Borrowers Get Trapped In—Or Cycle In and Out Of—Default, Further Eroding Their Financial Stability
Instead of providing a way to help borrowers get back on their feet, the default system traps borrowers in debt, accelerates the growth of their balances, and further jeopardizes their economic security. There are few pathways out of default, some of which can be used only once, and borrowers face different processes and fees for each option. (See Appendix D for more information about pathways to exit default.)
Among those who reported currently being in default (or not knowing the status of their loans immediately prior to the pandemic), 20 percent said they tried to get their loans out of default but were not able to, and one-quarter (25 percent) did not know if they had ever previously gotten their loans out of default. In fact, among those who had gotten their loans out of default, almost one-third (31 percent) said they did not know how they had done so. (See Figure 4.)
Research indicates that approximately one-third of borrowers exit default after two years and slightly more than half exit after three. But many borrowers remain trapped for longer periods or default more than once. This means that they can experience punitive consequences multiple times, have fewer pathways to exit, or, as described above, not know the status of their loans or how to get back into good standing. In fact, some borrowers’ only way out of default is to repay their principal, interest, and fees in full.
Among those defaulters who reported experiencing wage garnishment, more than half (53 percent) had their wages withheld for a year or more. Almost two-thirds (63 percent) of those who reported having their tax refunds offset also indicated it happened for a year or more; more than a quarter (28 percent) said it happened for three or more years. Some of these borrowers may have experienced wage garnishment and tax refund withholding (and other consequences) simultaneously.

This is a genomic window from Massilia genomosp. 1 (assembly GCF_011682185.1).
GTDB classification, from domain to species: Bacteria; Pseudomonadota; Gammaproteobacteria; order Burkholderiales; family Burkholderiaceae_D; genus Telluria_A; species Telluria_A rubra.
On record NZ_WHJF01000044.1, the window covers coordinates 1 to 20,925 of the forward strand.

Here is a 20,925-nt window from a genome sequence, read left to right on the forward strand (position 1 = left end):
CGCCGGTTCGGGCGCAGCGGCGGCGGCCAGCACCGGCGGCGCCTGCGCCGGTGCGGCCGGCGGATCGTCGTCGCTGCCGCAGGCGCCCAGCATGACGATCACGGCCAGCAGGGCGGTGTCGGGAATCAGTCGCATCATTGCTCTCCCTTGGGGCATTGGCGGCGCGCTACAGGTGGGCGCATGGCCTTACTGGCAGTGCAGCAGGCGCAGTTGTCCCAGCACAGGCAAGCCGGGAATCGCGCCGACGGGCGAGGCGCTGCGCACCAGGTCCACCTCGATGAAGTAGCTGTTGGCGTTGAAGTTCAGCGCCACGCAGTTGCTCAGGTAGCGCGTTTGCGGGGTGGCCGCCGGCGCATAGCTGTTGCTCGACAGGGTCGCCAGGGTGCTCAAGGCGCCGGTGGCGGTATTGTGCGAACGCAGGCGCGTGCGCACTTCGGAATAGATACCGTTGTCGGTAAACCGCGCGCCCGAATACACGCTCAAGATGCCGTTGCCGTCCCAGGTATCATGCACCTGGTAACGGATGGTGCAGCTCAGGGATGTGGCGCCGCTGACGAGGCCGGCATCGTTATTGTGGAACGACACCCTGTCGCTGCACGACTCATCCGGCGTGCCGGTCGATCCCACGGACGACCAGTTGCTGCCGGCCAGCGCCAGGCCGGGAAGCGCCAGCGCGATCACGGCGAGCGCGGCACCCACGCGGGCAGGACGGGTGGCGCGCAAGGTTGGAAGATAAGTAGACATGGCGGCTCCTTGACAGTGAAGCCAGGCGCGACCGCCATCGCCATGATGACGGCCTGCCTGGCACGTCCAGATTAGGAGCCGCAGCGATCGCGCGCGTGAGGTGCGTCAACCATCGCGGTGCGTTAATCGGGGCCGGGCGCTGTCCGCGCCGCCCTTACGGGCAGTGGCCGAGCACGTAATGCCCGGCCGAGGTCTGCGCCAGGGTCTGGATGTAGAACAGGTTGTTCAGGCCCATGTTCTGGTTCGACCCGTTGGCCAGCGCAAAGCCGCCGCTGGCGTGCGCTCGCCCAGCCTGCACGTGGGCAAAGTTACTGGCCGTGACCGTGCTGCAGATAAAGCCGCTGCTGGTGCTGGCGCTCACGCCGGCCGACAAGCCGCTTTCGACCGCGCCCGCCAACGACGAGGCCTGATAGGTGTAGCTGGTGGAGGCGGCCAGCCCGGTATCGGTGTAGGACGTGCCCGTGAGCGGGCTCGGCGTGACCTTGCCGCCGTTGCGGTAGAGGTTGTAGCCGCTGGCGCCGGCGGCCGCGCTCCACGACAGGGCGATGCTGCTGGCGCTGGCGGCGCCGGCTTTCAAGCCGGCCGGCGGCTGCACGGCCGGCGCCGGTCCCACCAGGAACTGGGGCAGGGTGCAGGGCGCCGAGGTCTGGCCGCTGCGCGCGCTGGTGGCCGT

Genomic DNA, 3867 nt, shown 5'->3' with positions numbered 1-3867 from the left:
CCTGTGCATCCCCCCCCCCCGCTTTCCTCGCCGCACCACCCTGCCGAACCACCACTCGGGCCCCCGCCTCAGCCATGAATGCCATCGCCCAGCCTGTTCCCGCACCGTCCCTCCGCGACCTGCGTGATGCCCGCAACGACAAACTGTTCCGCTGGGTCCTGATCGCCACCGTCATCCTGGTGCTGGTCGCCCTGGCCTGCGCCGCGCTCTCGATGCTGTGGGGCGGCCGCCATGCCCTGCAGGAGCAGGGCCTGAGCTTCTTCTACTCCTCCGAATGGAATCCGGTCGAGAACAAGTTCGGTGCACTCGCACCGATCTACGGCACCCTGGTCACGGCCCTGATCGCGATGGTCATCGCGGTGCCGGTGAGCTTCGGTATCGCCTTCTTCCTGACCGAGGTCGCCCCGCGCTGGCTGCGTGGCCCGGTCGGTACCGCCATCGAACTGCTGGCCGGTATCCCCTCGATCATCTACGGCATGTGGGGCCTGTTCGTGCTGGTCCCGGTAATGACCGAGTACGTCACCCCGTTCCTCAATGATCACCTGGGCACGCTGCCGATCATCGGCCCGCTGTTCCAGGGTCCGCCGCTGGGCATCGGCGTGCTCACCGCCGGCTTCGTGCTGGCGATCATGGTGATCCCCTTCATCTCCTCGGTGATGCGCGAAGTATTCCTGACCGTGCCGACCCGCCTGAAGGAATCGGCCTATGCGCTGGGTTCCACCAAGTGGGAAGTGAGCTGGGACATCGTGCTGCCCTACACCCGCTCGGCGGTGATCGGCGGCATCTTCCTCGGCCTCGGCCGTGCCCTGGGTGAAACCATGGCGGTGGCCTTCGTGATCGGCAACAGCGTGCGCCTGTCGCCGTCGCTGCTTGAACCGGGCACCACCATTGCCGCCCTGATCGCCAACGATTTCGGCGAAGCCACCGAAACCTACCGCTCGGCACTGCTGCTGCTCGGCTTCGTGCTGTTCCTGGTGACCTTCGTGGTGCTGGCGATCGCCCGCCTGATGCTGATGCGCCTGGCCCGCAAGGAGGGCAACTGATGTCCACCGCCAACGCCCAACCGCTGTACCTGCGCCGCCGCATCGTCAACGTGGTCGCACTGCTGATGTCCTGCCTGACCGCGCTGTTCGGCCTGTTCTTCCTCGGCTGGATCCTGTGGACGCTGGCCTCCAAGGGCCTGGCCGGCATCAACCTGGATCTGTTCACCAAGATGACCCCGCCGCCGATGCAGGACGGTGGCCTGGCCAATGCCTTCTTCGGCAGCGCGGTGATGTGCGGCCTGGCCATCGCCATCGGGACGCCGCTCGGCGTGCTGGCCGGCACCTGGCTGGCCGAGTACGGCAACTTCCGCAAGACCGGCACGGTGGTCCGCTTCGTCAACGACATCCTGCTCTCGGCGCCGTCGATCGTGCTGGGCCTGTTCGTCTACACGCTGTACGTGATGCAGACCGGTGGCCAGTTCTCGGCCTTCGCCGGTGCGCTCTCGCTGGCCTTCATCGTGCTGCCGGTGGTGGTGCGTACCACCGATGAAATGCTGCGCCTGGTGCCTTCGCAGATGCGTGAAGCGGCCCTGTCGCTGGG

Borrowers are at Risk of Redefaulting as They Engage with a System that Did Not Serve Them Well the First Time Around
A majority of borrowers who defaulted (73 percent) reported communicating with a loan servicer before defaulting. However, perhaps as a result of the complexity described earlier in this piece, almost half (48 percent) reported not knowing how to contact their servicer prior to entering default. As a result, much of this engagement was likely originated by the servicer as the borrower missed payments and became more and more delinquent on his or her loans. Similarly, after defaulting, a majority of borrowers (66 percent) reported communicating with a collection agency; they were also more likely to report that the agency initiated the communication.
Defaulters who reported rarely or never communicating with their servicers said they did not reach out because they could not afford their payments (81 percent) or felt overwhelmed by other events in their lives (77 percent), echoing the reasons they gave for defaulting. Among defaulters who reported rarely or never communicating with collection agencies, the majority (68 percent) also reported being overwhelmed by other events in their lives.
Examining communication between servicers and borrowers in repayment and between previous collection agencies and borrowers in default is important to understanding where reforms are needed to help borrowers avoid default and ensure they are able to exit. While the aggregate data available for this analysis cannot be used to assess many specifics about that communication—including its frequency and consistency, the effectiveness of outreach, reasons for engagement, and how issues were resolved—it does point to the fact that contact alone is not enough. In addition to targeted, consistent, and high quality communication—and holding contractors accountable when they fail to serve borrowers— the system must take into account borrowers' complex realities. The Department must automate and eliminate barriers and “friction points” wherever possible and ensure that borrowers have a clear point of contact throughout repayment.